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Old 05-21-2009, 11:01 PM
TigerinConstruction TigerinConstruction is offline
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Default ESPN Article on Bryce McNeal

McNeal not your average football player

<!-- begin story byLine --> By Jon Mahoney
ESPN RISE Magazine
(Archive)

<!-- end story byLine --> <!-- begin page tools --> Updated: May 20, 2009, 1:27 PM ET
<!-- end page tools --> <!-- end story header --> <!-- start story inner --> <!-- template inline -->

Courtsey of ESPN RISE Magazine


There's no word on whether Bryce McNeal will be taking his Spider-Man costume to Clemson.


At the Breck School's (Minneapolis) homecoming assembly this past fall, each couple selected to the court had to perform their own skit. McNeal and his date decided to portray Spider-Man and his love interest, Mary Jane Watson.

As Mary Jane was "attacked" by classmates depicting a gang of robbers, McNeal dashed in to save the day. Decked out in a Spider-Man costume complete with the mask, McNeal subdued the would-be attackers with cans of silly string.

It was fitting McNeal went with the Spider-Man act. Nicknamed Spidey due to his love for the comic book hero, the senior owns backpacks, T-shirts, hoodies and even a letter jacket paying homage to the webbed wonder.
"Spider-Man is definitely part of the family," jokes his mother, Charlitta Moss.
McNeal doesn't care if his outfits might be perceived as immature. So what if his Spider-Man garb doesn't exactly fit the attire you'd expect from the state's top football recruit. The way he sees it, why hide something he likes?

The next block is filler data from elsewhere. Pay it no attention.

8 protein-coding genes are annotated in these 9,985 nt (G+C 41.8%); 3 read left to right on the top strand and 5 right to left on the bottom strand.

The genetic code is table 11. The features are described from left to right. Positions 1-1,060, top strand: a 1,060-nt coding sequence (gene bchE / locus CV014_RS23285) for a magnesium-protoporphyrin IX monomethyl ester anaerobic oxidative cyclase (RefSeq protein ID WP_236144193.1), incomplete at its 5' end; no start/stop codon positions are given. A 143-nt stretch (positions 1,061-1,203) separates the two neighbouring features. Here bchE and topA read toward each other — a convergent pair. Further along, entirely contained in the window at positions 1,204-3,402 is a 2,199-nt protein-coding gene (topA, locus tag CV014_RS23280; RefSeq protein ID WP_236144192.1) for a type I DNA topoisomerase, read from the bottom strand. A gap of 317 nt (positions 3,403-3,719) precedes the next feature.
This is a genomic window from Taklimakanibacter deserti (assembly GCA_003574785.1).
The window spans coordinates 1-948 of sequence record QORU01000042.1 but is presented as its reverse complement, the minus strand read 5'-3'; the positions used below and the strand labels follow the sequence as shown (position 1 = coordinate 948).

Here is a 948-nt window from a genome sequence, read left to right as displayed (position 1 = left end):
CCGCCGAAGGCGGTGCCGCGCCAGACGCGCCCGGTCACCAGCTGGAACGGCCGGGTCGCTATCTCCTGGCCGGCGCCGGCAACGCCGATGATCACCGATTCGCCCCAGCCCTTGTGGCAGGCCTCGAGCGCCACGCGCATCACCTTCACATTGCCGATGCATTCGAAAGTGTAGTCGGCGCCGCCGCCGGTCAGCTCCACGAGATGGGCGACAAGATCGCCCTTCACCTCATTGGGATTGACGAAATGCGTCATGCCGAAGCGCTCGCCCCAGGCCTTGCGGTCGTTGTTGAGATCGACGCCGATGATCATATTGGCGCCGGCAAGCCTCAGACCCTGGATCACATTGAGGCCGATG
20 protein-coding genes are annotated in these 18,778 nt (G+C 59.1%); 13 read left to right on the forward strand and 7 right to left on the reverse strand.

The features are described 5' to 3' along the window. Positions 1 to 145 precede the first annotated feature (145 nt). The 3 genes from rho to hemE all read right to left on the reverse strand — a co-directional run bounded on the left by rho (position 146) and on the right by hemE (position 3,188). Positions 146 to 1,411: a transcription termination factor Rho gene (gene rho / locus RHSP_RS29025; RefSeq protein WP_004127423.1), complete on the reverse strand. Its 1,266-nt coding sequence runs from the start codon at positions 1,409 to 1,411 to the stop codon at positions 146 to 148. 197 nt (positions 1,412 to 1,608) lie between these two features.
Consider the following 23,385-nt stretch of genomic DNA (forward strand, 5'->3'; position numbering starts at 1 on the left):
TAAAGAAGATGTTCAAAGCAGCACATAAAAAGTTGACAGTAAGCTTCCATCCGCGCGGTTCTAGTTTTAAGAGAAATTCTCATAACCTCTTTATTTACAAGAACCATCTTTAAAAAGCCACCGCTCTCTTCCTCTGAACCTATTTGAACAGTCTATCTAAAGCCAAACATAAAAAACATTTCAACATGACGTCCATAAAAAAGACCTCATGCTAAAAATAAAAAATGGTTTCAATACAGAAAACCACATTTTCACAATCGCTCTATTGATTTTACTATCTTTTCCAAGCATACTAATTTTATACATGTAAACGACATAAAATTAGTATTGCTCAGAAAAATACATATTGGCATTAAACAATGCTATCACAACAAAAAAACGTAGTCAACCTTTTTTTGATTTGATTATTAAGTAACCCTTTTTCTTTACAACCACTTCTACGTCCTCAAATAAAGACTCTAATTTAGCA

"He's not scared to show who he is," says Breck junior running back John Baker. "That's unique."

Unique is a fitting way to describe McNeal both on and off the field. When he wasn't rocking Spider-Man gear this year, he was busy drawing countless double-teams on the gridiron. And it's easy to see why.
Blessed with web-like hands, superhero speed and the ability to run precise routes, McNeal is a nightmare to cover one-on-one. Rated the nation's No. 9 wide receiver and No. 73 overall recruit in the ESPNU 150, the 6-foot-2, 175-pounder has signed with Clemson.

"I think he's the total package," says Clemson head coach Dabo Swinney. "He can do everything we'll want him to do at wide receiver at Clemson. He's got all the tools to be a very fine player."
Look up McNeal's highlights on any recruiting site and you'll see what Swinney is talking about. But one particular play that can't be found in those videos is a personal favorite of Breck football coach Chris Ohm.
Late in the first half of a game against St. Agnes (St. Paul, Minn.) during McNeal's sophomore year, Ohm instructed his star receiver to run a drag route. Split out wide, McNeal ran 5 yards forward before cutting across the field. Breck's quarterback lofted a pass in his direction and McNeal went up high to grab the ball…
Out of nowhere came St. Agnes linebacker Curtis Herzberg to dislodge the ball from McNeal's grasp and send him crumbling to the turf. McNeal staggered to the sideline with a cracked rib and Ohm thought for sure he'd be out for a couple games at least.
<!-- begin list box -->